MCCORMACK: Yes. Well, and you saw Paul Ryan saying that, you know, he likened this to how the Irish were treated, you know, back in the 1850s. So I think that obviously given the president's record on race, his comments specifically about a Mexican-American judge, saying that he couldn't rule fairly, those are blatantly racist comments. But if you want to give him the most extreme benefit of the doubt and say this was simply about poverty, it still does damage to the American ideas. This idea that, you know, anyone can come from anywhere and with given freedom can strive and do great things and become a great American citizen, a U.S. soldier, U.S. troop, in many different ways and serve. So I do think that that's the real problem here.

TALEV: But it's hard to find the total strategic threat in this because I think you see a lot of Republican members trying out different methods to see what's the best way to try to work with Trump. Lindsey Graham, for weeks now, we've seen working very closely with President Trump, playing golf with him, while a lot of people are saying, what's Lindsey Graham doing? What's going on? And then on this one he decides to sort of draw a line and says, OK, I'm not going to -- I'm not going to cover for him on this.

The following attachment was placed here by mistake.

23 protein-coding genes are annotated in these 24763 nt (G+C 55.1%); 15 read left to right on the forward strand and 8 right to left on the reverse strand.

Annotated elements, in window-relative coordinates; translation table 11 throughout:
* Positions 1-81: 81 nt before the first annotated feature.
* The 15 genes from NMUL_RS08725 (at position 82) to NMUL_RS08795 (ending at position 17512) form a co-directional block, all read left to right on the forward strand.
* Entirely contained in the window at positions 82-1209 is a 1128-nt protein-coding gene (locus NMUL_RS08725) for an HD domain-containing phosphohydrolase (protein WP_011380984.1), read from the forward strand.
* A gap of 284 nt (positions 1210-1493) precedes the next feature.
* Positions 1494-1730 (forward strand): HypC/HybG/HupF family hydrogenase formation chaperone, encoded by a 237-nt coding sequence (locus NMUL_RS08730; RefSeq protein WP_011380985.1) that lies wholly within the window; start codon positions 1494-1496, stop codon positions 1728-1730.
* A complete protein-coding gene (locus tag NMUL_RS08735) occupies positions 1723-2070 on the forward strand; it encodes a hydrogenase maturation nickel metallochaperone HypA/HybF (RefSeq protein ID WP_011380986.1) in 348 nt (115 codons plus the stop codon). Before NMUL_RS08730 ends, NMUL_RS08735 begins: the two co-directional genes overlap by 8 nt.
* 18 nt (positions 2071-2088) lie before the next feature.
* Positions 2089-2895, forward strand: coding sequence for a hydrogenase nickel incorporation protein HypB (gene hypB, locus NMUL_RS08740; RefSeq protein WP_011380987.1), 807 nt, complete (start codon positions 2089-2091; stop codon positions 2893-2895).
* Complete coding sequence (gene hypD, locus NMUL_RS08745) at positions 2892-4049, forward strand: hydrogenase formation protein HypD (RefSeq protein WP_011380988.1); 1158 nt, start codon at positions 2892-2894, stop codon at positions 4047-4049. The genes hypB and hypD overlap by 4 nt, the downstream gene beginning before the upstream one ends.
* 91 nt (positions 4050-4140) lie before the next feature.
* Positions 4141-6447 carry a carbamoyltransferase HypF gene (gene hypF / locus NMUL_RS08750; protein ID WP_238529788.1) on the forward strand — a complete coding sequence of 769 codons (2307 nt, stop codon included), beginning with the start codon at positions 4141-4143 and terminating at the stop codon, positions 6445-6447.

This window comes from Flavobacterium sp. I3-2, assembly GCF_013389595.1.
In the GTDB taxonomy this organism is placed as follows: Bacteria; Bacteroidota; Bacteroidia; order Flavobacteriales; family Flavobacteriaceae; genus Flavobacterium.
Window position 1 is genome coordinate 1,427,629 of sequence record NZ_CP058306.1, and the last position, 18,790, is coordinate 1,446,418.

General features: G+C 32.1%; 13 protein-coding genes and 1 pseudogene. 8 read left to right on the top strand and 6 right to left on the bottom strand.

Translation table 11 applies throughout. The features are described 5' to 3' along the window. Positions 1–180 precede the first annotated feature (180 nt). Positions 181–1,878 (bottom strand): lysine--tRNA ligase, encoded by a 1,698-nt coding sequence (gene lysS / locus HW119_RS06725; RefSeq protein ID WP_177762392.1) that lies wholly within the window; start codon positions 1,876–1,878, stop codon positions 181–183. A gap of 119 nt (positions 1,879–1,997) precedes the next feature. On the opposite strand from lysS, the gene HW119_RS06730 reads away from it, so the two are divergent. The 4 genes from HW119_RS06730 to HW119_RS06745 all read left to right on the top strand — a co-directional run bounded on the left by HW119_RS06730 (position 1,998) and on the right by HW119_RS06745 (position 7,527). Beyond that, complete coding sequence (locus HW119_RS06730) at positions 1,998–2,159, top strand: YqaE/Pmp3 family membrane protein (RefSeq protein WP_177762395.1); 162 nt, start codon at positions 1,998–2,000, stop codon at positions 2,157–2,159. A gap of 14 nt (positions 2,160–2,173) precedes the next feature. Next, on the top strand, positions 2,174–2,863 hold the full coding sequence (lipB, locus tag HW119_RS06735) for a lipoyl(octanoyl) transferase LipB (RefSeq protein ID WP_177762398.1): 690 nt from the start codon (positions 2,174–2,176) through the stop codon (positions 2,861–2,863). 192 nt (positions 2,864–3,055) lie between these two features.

Whereas in some of these other cases -- and same with like Bob Corker. You saw him completely at odds with President Trump, but then he gets on Air Force One because he's trying to make sure that the Iran deal gets done. And so you see a lot of these Republican members trying to balance their own gut instincts to distance themselves or to push back in some of these events against their instinct that you're more likely to get the president to come around to your way of thinking if you praise him and are seen in public with him.

KING: Right. And if you're the president of the United States and you think this is horrible, that you're a good person, that you have a good heart, that you're not prejudice, that you're not racist, you would think that he would spend some time with himself and people he trusts and ask, you know, deal with this question, why do I have to keep saying this? (BEGIN VIDEO CLIP)

DONALD TRUMP, PRESIDENT OF THE UNITED STATES: I said tremendous crime is coming across. Everybody knows that's true. And it's happening all the time.


TRUMP: So when I mention crime, all of a sudden I'm a racist?

Just so you know, I am the least racist person, the least racist person that you've ever seen. The least.

If you want to have strong borders so that people come into our country but they come in legally through a legal process, that doesn't make you a racist, it makes you smart.